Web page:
The navy blue suit. Symbol of corporate America. Symbol of power. And sometimes, a reminder of sexual misconduct in the workplace.
Fort Wayne native Jil Jordan Greene crafted a chapter titled “The Devil Wears Prada Navy Blue” in a book she co-authored designed to help others respond to situations involving sexual harassment and discrimination. “Champions Never Tell: Sisters Surviving Storms in the Workplace” and written with author Christy Rutherford, a certified executive leadership coach, was released Nov. 17.
The self-published book includes the stories of seven women. Each of them created characters – sometimes combining more than one individual into a single personality – to share their stories and yet protect the identities of others and the employers.
The book's release comes amid a national discussion about sexual misconduct that has engulfed high-profile men in the entertainment industry, the media and other workplaces, and led at least two congressmen – Rep. John Conyers and Sen. Al Franken – to step down last week.
Morgan Stanley on Thursday fired former congressman Harold Ford Jr. as a managing director following allegations of misconduct, which he denied. Ford said in a tweet he has never “forcibly grabbed” anyone.
As stories in general of harassment unfolded, Time magazine last week named the “Silence Breakers” its Person of the Year. So the “Champions” book definitely is part of a bigger picture.
“The reason why we wrote the book is to make sure women understand, and not just women, but men, that you're not alone,” Greene said in a telephone interview Thursday. “We literally have a waiting list of people who want to be part of our next project.”
A Snider High School graduate with a master's degree in human resources administration, Greene has been a vice president of HR and worked with Fortune 500 companies. She now owns her own management consulting firm, The People Resource Group, based in Louisville, Kentucky. Greene frequently visits Fort Wayne, where her parents still live.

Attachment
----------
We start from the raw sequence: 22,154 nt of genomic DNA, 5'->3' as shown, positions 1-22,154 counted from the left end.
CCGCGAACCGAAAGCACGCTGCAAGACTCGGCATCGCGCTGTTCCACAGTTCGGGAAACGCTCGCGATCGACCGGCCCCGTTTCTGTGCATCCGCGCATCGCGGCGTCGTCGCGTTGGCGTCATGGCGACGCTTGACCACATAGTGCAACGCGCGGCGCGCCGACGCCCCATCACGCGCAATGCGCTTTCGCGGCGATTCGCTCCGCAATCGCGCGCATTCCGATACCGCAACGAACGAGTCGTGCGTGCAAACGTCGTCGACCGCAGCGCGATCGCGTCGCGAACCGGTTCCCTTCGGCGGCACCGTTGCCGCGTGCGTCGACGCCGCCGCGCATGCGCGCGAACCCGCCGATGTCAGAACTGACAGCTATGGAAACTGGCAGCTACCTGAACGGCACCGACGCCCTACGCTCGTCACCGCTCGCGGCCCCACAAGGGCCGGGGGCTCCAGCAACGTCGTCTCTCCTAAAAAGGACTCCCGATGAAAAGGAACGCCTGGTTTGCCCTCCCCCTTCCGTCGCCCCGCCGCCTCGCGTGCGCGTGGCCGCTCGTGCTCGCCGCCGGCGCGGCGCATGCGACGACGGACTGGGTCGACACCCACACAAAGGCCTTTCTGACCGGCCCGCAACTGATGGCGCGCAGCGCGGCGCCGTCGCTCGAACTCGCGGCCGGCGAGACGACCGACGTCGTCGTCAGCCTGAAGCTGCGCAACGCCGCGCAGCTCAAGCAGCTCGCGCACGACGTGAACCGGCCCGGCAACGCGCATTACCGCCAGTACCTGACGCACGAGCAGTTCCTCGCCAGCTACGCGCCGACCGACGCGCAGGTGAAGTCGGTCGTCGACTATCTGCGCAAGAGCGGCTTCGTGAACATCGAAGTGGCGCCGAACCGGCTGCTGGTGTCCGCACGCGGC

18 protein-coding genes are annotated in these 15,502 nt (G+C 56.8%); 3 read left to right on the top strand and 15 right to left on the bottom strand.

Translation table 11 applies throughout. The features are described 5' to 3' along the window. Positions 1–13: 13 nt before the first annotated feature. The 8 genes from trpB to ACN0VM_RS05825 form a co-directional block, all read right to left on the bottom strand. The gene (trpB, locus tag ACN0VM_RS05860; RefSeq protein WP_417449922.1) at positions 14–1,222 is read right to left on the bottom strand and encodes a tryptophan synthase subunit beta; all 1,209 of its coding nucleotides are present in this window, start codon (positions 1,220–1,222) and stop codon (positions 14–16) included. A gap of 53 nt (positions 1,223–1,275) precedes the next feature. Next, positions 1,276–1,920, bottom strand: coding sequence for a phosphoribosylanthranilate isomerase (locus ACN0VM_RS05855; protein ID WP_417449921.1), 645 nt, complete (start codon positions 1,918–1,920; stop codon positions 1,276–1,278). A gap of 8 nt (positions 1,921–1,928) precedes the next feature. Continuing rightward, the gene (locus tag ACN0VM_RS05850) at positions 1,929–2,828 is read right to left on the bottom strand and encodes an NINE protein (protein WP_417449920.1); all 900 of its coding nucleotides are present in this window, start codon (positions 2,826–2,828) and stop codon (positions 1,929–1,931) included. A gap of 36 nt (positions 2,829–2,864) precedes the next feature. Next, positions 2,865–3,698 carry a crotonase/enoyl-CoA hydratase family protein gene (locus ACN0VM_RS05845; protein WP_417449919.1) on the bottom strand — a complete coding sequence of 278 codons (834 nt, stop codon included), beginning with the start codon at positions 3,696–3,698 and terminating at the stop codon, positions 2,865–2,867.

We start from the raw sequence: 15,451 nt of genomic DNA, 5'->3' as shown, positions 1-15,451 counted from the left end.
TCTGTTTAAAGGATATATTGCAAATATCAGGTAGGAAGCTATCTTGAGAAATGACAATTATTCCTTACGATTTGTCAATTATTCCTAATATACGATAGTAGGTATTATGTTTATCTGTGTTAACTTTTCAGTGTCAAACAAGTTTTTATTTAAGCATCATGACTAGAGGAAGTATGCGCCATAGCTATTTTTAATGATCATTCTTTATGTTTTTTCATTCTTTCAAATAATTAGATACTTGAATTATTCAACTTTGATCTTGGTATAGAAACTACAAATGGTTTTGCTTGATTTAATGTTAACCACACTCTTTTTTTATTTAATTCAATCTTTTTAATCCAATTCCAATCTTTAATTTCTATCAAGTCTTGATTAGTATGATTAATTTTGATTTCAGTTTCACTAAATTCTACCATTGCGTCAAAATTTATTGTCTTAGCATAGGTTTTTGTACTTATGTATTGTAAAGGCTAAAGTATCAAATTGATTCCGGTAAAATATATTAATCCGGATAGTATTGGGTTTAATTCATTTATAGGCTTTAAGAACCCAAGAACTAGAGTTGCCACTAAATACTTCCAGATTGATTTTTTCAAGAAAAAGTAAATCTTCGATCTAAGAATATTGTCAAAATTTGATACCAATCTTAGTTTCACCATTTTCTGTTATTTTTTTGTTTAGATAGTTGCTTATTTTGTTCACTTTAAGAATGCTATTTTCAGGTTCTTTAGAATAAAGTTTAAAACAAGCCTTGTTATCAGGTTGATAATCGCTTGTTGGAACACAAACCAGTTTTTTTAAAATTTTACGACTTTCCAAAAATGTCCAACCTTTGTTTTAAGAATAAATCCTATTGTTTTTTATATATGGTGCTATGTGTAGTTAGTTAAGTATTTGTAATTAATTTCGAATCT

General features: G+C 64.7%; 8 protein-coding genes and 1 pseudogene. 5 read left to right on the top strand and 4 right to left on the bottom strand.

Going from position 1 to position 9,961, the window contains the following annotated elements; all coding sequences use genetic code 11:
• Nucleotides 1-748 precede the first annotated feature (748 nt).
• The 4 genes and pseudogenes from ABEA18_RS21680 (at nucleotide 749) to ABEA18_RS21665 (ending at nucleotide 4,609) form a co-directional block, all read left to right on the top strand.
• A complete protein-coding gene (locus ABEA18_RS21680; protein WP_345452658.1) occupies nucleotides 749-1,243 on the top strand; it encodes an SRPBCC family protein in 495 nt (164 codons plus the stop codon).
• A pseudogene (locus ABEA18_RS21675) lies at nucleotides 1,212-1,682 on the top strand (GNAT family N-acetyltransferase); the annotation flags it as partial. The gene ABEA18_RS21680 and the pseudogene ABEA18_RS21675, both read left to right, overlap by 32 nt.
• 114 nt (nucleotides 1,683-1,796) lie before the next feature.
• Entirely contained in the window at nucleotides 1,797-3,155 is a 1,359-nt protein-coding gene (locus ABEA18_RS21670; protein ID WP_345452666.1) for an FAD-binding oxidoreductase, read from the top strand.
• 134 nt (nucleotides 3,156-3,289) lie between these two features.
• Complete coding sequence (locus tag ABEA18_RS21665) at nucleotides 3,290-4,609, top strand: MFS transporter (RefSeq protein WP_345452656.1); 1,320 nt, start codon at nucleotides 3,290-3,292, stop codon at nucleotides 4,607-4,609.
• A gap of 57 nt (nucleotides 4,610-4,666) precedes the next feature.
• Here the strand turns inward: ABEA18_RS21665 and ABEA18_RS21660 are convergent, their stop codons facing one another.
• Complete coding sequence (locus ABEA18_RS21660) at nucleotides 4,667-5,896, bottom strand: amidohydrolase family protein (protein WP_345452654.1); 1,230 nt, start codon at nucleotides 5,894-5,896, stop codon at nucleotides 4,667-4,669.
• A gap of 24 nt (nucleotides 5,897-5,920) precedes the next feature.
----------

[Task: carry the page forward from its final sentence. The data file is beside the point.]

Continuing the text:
Greene became aware of Rutherford's story through a radio talk show she was hosting. She called Rutherford a couple days later to suggest a book. The two already knew or received referrals for the other women who contributed stories.
“Literally, in about 60 days we gathered a group of women, wrote and published a book, ironically around the same time as the #MeToo campaign,” Greene said. “We had no idea that the rest of the world would wake up and begin to recognize that women have been suffering for a long time.”
The first chapter in “Champions” is titled “Exposing the Invisible” and it says many workplace incidents “stay below the line of illegal harassment.” The second chapter is Greene's, followed by Rutherford's story in a chapter titled “Life Beat The Life Out of Me.”
The movie “The Devil Wears Prada” is one of Greene's favorites and how she came up with the title for her chapter in “Champions.” The movie's primary character was a complicated executive, played by Meryl Streep, who most viewed as mean. Greene empathizes a bit, pointing out the executive had numerous challenges. But Greene most related to another lead character, who assisted the executive until she became bold enough to chart her own path.
Response to the “Champions” book has been positive.
A Facebook page tied to the book has generated numerous private inbox messages. “We're creating a community,” Greene said.
Sexual misconduct or any sort of harassment takes a toll. It causes anxiety and depression, adding to the stresses many people – women particularly – already struggle with, Greene said. She wants people to not just talk, but get the support they need for their challenges.
“We're saying tell your story, but get some help,” she said.
To share a thought, a favorite quote or other wisdom about leadership, email Lisa Green at email@example.com. Lead On also appears online as a blog at www.journalgazette.net/blog/lead-on/.